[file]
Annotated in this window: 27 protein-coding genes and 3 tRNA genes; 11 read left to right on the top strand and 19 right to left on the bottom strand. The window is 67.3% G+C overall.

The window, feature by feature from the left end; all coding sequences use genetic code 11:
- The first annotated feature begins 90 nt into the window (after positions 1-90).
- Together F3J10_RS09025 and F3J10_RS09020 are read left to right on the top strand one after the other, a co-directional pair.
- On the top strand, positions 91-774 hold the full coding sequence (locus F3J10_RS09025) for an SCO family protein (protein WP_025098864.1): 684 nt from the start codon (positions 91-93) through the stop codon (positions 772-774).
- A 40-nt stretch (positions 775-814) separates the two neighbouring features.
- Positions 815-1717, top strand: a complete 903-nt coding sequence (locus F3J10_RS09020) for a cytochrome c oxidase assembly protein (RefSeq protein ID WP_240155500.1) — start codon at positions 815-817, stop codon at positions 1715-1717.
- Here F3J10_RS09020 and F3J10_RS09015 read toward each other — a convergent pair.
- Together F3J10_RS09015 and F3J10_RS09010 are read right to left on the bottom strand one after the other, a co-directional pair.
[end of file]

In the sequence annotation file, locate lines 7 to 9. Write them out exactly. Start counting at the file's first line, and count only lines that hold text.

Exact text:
- Positions 815-1717, top strand: a complete 903-nt coding sequence (locus F3J10_RS09020) for a cytochrome c oxidase assembly protein (RefSeq protein ID WP_240155500.1) — start codon at positions 815-817, stop codon at positions 1715-1717.
- Here F3J10_RS09020 and F3J10_RS09015 read toward each other — a convergent pair.
- Together F3J10_RS09015 and F3J10_RS09010 are read right to left on the bottom strand one after the other, a co-directional pair.